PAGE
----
[i]  “Brain, Clarence” (member profile, McAlester Valley of the Ancient and Accepted Scottish Rite).
[ii]  Hugh Hemphill, “Missouri Kansas Texas,” Texas Transportation Museum, accessed January 22, 2017,
[iii]  “Clarence Brain is Dead at 76; Rites Pending,” The Oklahoman (Oklahoma City, OK), March 4, 1951.
[iv]  “Brain, Clarence” (member profile, McAlester Valley of the Ancient and Accepted Scottish Rite).
[v]  Norman E. Angel, Kenneth S. Adams, and William A. Hensley, History of the Grand Chapter of the Royal Arch Masons of Oklahoma (Oklahoma: 1964), 131.
[vi]  Robert G. Davis and James T. Tresner II, Indians, Cowboys, Cornerstones and Charities: A Centennial Celebration of Freemasonry in Oklahoma (Oklahoma: 2009), 170.
[vii] The Grand Council of Royal and Select Masters of Oklahoma, Proceedings of the 37th Annual Assembly (Oklahoma: 1931).
[viii] Angel, 23.
[ix]  Charles E. Creager, History of Freemasonry in Oklahoma (Muskogee, Oklahoma: Muskogee Print Shop, 1935), 115.
[x]  Charles E. Creager, A History of the Cryptic Rite of Freemasonry in Oklahoma (Muskogee, Oklahoma: Hoffman-Speed, 1925).
[xi]  Creager, History of Freemasonry in Oklahoma, 115-117.
[xii] Ibid., 115.
[xiii] Angel, 131.
[xiv] The Grand Council of Royal and Select Masters of Oklahoma, Proceedings of the 37th Annual Assembly.
[xv]  The Grand Chapter of Royal Arch Masons of Oklahoma, Proceedings of the Fifty-third Annual Convocation (Oklahoma: 1942).
[xvi]  The Grand Chapter of Royal Arch Masons of Oklahoma, Proceedings of the Thirty-fourth Annual Convocation (Oklahoma: 1923).
[xvii]  “Brain, Clarence” (special collection, McAlester Valley of the Ancient and Accepted Scottish Rite).
[xviii]  The Grand Council of Royal and Select Masters of Oklahoma, Proceedings of the 32nd Annual Assembly (Oklahoma: 1926).
[xix]  “Brain, Clarence” (member profile, Most Worshipful Grand Lodge of the State of Oklahoma AF&AM).
[xx]  The Grand Council of Royal and Select Masters of Oklahoma, Proceedings of the 37th Annual Assembly.
[xxi]  “Brain, Clarence” (member profile, McAlester Valley of the Ancient and Accepted Scottish Rite).
[xxii]  The Grand Council of Royal and Select Masters of Oklahoma, Proceedings of the 37th Annual Assembly.
[xxiii]  “Clarence Brain Rites Are Today,” The Oklahoman (Oklahoma City, OK), March 5, 1951.
[xxiv]  The Grand Chapter of Royal Arch Masons of Oklahoma, Proceedings of the Forty-first Annual Convocation (Oklahoma: 1930).
[xxv]  “Brain, Clarence” (member profile, McAlester Valley of the Ancient and Accepted Scottish Rite).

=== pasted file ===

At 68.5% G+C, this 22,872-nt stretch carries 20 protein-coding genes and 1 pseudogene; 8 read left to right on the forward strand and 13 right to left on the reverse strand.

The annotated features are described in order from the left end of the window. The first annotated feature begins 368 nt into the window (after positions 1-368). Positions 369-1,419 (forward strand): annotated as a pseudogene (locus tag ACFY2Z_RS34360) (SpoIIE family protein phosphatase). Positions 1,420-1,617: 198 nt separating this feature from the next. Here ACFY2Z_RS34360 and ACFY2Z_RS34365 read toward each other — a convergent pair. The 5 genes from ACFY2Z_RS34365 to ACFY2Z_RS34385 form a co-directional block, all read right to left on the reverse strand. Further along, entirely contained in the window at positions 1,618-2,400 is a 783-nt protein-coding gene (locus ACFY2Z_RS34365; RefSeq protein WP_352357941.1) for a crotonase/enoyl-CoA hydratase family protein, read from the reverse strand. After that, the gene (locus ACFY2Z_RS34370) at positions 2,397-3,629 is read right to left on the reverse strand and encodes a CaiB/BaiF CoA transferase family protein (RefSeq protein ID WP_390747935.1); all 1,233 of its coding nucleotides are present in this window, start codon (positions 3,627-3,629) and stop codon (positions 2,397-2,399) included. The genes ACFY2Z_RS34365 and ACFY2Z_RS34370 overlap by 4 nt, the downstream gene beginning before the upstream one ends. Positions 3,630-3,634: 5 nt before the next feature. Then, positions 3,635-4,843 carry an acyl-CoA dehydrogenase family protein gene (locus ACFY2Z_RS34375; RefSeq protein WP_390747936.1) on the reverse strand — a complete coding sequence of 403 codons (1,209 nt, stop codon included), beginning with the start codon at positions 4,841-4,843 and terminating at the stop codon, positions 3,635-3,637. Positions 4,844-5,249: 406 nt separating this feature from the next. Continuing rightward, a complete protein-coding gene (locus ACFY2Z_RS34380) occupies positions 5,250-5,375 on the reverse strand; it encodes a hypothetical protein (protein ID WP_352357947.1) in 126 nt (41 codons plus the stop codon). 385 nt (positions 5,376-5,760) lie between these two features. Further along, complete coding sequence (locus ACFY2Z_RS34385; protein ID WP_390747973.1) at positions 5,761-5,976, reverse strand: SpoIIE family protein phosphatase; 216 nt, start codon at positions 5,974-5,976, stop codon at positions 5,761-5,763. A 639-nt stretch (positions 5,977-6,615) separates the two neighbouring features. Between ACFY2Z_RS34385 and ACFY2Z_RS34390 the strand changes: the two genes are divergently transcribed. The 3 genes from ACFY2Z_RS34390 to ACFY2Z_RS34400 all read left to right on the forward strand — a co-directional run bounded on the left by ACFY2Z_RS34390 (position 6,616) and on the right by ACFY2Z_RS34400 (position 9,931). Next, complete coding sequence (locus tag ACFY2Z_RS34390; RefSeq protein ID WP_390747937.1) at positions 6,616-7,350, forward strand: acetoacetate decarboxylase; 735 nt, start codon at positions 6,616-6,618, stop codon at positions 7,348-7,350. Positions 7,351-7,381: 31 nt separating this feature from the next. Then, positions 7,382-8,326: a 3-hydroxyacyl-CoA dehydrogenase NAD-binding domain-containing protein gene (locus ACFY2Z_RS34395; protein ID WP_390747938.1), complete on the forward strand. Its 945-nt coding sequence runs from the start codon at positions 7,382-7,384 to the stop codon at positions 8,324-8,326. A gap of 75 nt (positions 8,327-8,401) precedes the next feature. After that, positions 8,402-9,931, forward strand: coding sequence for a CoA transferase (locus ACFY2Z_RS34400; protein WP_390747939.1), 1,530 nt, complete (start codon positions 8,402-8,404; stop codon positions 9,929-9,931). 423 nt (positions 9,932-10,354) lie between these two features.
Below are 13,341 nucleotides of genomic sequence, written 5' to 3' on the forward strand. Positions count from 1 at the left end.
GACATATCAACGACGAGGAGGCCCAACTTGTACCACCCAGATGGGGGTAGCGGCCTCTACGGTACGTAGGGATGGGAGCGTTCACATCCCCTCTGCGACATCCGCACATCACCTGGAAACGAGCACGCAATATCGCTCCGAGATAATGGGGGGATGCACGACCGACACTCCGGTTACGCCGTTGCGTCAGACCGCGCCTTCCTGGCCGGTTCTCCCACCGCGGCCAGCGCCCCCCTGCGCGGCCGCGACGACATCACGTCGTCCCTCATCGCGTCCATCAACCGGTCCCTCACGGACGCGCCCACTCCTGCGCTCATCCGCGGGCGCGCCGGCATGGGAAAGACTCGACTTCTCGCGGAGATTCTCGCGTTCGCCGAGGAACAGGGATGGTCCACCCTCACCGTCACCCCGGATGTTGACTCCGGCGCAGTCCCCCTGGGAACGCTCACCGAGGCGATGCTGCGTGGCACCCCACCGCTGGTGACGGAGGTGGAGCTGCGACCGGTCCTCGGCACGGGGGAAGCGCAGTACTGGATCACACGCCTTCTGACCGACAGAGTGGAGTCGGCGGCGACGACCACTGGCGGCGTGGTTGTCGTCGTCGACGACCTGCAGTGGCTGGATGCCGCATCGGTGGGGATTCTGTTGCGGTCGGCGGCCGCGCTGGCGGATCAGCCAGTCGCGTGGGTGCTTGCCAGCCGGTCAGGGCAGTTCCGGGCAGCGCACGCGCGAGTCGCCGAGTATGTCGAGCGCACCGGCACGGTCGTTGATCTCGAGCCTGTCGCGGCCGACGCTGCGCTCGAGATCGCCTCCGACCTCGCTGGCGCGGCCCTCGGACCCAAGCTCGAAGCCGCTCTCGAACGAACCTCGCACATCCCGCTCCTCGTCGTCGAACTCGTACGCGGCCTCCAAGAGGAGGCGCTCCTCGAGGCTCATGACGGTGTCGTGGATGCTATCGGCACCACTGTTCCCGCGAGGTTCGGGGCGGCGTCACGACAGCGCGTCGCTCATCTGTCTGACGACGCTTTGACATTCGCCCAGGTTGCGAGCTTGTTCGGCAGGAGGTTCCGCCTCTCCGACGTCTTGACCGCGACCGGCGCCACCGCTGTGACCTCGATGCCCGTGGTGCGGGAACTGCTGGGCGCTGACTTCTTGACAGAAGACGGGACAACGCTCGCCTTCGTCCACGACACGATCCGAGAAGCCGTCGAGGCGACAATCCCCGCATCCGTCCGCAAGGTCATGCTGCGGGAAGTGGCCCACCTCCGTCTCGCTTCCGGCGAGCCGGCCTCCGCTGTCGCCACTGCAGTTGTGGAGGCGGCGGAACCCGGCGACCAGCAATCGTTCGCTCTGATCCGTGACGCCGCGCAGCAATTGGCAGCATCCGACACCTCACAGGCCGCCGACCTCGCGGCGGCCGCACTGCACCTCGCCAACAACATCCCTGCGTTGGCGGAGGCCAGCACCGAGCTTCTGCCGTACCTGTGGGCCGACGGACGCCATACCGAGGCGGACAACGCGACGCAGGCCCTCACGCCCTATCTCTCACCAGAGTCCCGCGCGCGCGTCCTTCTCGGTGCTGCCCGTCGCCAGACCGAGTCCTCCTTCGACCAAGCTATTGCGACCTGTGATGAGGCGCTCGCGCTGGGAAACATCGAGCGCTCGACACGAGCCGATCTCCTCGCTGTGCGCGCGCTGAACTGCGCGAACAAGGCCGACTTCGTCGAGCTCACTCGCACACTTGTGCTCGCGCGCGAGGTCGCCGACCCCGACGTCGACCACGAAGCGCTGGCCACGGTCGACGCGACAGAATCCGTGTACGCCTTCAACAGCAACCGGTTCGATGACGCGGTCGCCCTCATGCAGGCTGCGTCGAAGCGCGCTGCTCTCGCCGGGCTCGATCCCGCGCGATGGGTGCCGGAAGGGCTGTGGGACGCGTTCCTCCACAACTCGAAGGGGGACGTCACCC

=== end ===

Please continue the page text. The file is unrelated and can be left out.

[xxvi] Angel, 131.
[xxvii]  The Grand Council of Royal and Select Masters of Oklahoma, Proceedings of the 37th Annual Assembly.
[xxviii]  Ibid., 12-14.
[xxix] “History,” The Grand College of America Holy Royal Arch Knight Templar Priests, accessed January 22, 2017,
[xxx] Angel, 131.
[xxxi]  Harold V.B. Voorhis, Masonic Organizations and Allied Orders and Degrees: A Cyclopaedic Handbook (New Jersey: Press of Henry Emmerson, 1952), 67.
[xxxii] “G.C.R. Historical Summary,” Grand College of Rites of the United States of America, accessed January 22, 2017,
[xxxiii]  “Past Grand Chancellors,” Grand College of Rites of the United States of America, accessed January 22, 2017,
[xxxiv]  “Membership Roster,” The Masonic Order of the Bath in the United States of America, accessed January 22, 2017,
[xxxv]  “Clarence Brain Rites Are Today.”
[xxxvi]  James Hodgkins, “Masonic Week for the Uninitiated,” The Scottish Rite of Freemasonry, Southern Jurisdiction, last modified August 2011,
[xxxvii]  The Grand Chapter of Royal Arch Masons of Oklahoma, Proceedings of the Fifty-second Annual Convocation (Oklahoma: 1941), 37.
[xxxviii]  The Grand Chapter of Royal Arch Masons of Oklahoma, Proceedings of the Fifty-second Annual Convocation, 38-39.
[xxxix]  “Brain, Clarence” (member profile, McAlester Valley of the Ancient and Accepted Scottish Rite).
[xl]  The Grand Council of Royal and Select Masters of the State of New York, Proceedings of the 124th Annual Assembly (New York: 1947), 73.
[xli]  Wallace McLeod, “The Society of Blue Friars (Masonic Authors),” The Society of Blue Friars, accessed January 22, 2017,
[xlii]  “Former Blue Friars,” The Society of Blue Friars, accessed January 22, 2017,
[xliii]  “Brain, Clarence” (member profile, McAlester Valley of the Ancient and Accepted Scottish Rite).
[xliv]  The Grand Chapter of Royal Arch Masons of Oklahoma, Proceedings of the Fifty-third Annual Convocation.
[xlv]  “Carolyn Brain is Dead at 83; Rites Pending,” The Oklahoman (Oklahoma City, OK), January 14, 1957.
[xlvi]  “Clarence Brain Rites Are Today.”